Are you feeling that familiar elbow in your back night after night, or your/your partner’s snoring is so disruptive that you now sleep in separate rooms? Snoring can be a nuisance, but it can also represent a red flag that your heart and your health is in danger. Here is why you should not ignore the snore.
There are different types of sleep apnea, but obstructive sleep apnea is the most common and is characterized by pauses in breath throughout the night while you are sleeping, resulting in unrefreshing sleep. It is an underdiagnosed and undertreated condition. Snoring is one of the most obvious signs but other symptoms include:
- Waking up tired and fatigued through the day, feeling like you can easily fall asleep while driving or talking to someone
- Difficulty concentrating during the day
- Morning headaches
- Waking up gasping or choking
- Mood changes such as depression or irritability
- High blood pressure and high blood pressure that isn’t responding to treatment
When sleep apnea goes untreated it can increase your risk for the following:
- High blood pressure
- Heart attacks
- Arrhythmias or irregular heart beats
- Weight gain
The good news is sleep apnea IS treatable. Treatments include:
- A special face mask that delivers positive airway pressure throughout the night
- A special mouth piece (called mandibular advancement device) that thrusts your jaw forward to keep your airway open
- Weight loss
What’s more is that you need to wear your mask for only 4 hours at night to achieve a clinical benefit (although you will feel better if you are wearing it for all your sleep hours).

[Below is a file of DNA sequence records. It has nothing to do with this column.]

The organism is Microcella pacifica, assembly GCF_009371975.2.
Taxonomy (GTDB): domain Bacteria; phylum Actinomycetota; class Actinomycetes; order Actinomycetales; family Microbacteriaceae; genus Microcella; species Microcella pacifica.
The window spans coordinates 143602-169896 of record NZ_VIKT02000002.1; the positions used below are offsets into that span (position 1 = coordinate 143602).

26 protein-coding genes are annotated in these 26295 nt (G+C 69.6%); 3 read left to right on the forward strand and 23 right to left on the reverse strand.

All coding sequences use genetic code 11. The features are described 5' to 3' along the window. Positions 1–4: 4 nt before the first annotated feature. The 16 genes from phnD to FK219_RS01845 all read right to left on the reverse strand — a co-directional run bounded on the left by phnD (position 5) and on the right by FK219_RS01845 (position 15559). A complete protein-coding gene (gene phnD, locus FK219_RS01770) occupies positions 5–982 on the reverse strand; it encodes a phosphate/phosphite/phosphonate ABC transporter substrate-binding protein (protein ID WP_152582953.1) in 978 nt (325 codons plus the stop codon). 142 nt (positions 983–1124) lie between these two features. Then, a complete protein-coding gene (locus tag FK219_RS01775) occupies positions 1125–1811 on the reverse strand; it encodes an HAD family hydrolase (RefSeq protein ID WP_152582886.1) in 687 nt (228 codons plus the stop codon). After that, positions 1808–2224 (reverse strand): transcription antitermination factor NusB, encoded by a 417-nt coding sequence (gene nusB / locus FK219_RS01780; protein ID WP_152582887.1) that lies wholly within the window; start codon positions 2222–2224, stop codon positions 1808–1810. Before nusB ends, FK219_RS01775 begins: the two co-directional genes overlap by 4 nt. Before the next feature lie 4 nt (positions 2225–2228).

Not everyone who snores has sleep apnea but snoring shouldn’t be ignored, especially if you also wake gasping or choking in the night or your bed partner reports that you do.
Click here to take this 8 question quiz to quickly assess your likelihood of having sleep apnea. Even if you score low but are suffering with your sleep and feeling unrefreshed in the morning, you should consult your health care provider for support and a proper assessment.
Sleep apnea that goes untreated can wreak havoc on your overall health. Frequent apneic episodes during the night place a significant strain on your heart – it increases sympathetic activation, increases the resistance your heart has to pump against (called afterload), reduces the production of vasodilating substances such as nitric oxide which all contribute to a rise in blood pressure and risk for arrhythmias and cardiac events. Don’t ignore the snore!
Hasthi U. Dissanayake, Juliana T. Colpani, Kate Sutherland, et al. Obstructive sleep apnea therapy for cardiovascular risk reduction—Time for a rethink? Clin Cardiol. 2021 Dec; 44(12): 1729–1738.
Disclaimer: The information presented on this site does not constitute medical advice and does not replace the advice from your doctor. Always consult a qualified health care professional when changing or beginning a new health plan.
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